Friday, March 09, 2018

The abandoned stores of Gary, Indiana

Gary is Indiana's reply to Detroit. After its population peaked at 175,000 in 1960, now only about 75,000 people live in what was once the Hoosier State's second largest city.

Like New York, it's most famous street in Broadway. And there the similarities end.

Broadway was being repaved when I visited in November. Oh, the smoke. No, Gary is not on fire here. Those ugly plumes are coming from US Steel's sprawling Gary Works plant, the largest employer in town.

The billows lasted about a minute. I'm not sure what it was--but a description from the Windsor Star about a similar looking discharge from Detroit's Zug Island US Steel plant is probably on the money as to what we see here.
The black plumes come from two blast furnaces at U.S. Steel which are equipped with bleeder valves designed to open when the pressure gets too high. This prevents damage to the furnaces but also sends particles into the air. A bleeder valve will open for a minute or two releasing a cloud.

There is a big boom and then "it blows all this smoke,: said Gregg Ward, operator of the Detroit-Windsor truck ferry located near the U.S. Steel plant in Detroit.

There can be a week or more without an occurrence, then it might happen several times in a day, he said. He described the particles in the smoke as "fine metallic pieces" that stick to things.
Only didn't I didn't a boom.

Oh, I've gotten off topic. That's the former Michael's Norman Furniture at 1519 Broadway. Burglary must have been a problem there as the store has pull-down window gates in front. Next to it is another abandoned storefront, belonging to United Cleaners.

You may have to click on the photo to make it larger, but you'll see, at least in autumn, Central Paint & Supply Company a block south was holding a going out of business sale.

Probably every town in America in the 1920s with 50,000 or more residents had a movie palace that doubled as a vaudeville theater. Gary's showplace was the Palace Theater, which opened in 1925. It closed in 1972. To be fair, many, perhaps most of these theaters went dark after television sets became the focal point of most living rooms, so Gary shouldn't be clobbered over the demise of the Palace.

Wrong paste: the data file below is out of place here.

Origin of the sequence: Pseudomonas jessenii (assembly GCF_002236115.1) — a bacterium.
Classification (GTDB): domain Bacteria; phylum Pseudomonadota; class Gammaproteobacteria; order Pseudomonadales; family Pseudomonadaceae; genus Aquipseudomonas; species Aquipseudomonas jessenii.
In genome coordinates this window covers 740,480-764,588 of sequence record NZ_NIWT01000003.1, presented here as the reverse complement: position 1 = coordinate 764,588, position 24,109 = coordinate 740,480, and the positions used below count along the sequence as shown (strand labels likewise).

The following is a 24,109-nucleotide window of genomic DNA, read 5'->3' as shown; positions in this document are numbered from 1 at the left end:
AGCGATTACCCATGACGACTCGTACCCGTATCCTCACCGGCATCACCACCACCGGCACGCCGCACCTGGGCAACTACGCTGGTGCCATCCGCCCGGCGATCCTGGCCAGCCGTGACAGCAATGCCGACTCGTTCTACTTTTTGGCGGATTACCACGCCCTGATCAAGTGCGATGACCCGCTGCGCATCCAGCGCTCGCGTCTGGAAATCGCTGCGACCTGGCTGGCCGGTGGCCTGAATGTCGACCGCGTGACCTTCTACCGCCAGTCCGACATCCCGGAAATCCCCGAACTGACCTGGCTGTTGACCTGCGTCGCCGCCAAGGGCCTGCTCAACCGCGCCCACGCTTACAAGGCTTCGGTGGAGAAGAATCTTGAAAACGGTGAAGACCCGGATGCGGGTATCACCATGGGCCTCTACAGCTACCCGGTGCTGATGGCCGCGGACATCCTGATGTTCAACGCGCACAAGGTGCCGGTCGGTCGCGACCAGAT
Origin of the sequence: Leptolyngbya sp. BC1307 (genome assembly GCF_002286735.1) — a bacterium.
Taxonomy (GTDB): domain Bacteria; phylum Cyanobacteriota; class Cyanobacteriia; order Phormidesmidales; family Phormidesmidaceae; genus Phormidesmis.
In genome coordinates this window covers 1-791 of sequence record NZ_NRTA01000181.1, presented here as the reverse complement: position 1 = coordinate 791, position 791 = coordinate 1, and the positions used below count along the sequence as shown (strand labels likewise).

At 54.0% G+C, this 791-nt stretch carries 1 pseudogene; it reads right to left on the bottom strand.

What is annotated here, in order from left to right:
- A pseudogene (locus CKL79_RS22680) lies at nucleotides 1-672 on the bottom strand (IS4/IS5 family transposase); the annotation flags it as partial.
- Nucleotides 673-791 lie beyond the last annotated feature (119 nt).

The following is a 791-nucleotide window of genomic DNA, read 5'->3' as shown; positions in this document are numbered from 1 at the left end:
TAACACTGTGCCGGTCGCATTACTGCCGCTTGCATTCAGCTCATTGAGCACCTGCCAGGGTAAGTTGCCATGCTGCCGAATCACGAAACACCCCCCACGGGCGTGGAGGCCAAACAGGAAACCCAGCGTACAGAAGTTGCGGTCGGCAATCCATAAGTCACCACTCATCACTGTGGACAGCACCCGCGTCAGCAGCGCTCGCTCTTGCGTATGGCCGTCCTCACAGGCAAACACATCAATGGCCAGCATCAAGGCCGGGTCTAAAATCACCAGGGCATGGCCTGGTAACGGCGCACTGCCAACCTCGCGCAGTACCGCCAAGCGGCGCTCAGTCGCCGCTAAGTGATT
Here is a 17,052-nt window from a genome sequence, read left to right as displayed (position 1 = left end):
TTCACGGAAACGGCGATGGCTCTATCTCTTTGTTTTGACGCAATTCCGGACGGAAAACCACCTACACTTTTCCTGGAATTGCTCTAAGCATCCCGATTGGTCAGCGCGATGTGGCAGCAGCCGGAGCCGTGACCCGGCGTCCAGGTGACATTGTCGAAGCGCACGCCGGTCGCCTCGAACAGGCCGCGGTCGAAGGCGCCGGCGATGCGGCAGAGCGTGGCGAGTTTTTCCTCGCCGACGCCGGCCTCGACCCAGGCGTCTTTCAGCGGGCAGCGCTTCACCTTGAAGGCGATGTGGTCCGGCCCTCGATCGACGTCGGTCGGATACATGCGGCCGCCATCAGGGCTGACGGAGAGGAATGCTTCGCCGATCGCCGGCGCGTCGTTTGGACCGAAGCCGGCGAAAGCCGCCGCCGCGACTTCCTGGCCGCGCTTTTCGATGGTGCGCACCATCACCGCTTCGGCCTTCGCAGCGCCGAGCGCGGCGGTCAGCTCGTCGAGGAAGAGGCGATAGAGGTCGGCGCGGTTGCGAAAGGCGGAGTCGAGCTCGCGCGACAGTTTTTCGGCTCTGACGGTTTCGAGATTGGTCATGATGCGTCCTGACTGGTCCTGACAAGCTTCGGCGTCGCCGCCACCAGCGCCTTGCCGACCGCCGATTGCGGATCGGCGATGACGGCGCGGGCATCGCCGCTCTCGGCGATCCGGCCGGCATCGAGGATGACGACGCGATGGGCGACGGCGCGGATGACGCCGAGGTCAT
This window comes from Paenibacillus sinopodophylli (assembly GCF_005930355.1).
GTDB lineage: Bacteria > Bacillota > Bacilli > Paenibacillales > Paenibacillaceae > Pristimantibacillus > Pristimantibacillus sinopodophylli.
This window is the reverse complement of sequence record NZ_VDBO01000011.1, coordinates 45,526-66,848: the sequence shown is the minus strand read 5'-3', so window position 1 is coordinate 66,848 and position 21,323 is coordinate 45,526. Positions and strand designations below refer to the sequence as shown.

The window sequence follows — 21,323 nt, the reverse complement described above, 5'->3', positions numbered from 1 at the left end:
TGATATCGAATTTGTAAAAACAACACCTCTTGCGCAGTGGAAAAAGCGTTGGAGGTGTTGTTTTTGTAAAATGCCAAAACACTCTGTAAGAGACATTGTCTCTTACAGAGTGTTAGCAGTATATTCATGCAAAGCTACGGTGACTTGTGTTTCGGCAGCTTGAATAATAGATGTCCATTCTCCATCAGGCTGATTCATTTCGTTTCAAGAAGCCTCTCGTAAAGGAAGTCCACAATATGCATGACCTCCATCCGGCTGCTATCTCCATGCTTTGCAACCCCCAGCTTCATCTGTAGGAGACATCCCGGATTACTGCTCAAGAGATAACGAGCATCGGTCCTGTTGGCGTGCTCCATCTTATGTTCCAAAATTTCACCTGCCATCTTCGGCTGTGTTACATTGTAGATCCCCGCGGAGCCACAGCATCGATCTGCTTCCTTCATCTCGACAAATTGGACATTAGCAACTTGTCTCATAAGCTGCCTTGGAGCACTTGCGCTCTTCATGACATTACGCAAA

But hang in there, I'll start slapping Gary around soon.

Donald Trump, when he was a real estate mogul, also owned the Miss USA pageant, which amazingly was held in Gary at the Genesis Convention Center in 2001 and 2002. For the latter beauty display, the future president fixed up the front of the Palace and placed "Jackson Five Tonite" on the marquee. The Jacksons of course were from Gary but moved away shortly after signing with Motown in the late 1960s. After Michael Jackson's death in 2009, according to Wikipedia, new placards declaring "Jackson Five Forever" were placed on the marquee. As you can see none of those signs remain.

Here's a place that is still a going-concern, the Gary-owned Genesis Convention Center. While it's a multi-purpose arena that holds sporting events, and of course once hosted Miss USA, as a convention complex it's an utter failure because a hotel was never part of the development. As someone who worked in the hospitality industry for over a decade, I can tell you that a convention facility without a hotel within walking distance is a financial sinkhole. It's like a circus tent without stakes or poles.

Who financed this boondoggle?

A brainchild of Gary's mayor for over twenty years, Richard Hatcher, the center opened in 1974. Hatcher was one of the first black mayors of a major US city. While he was a nationally-known civil rights spokesman, perhaps he should have tended matters at home. Genesis, as you guessed by its name, was constructed to revitalize Gary. As for the results? The city's current mayor said last year, "It is a tremendous drain on the city." And Gary is circling that drain.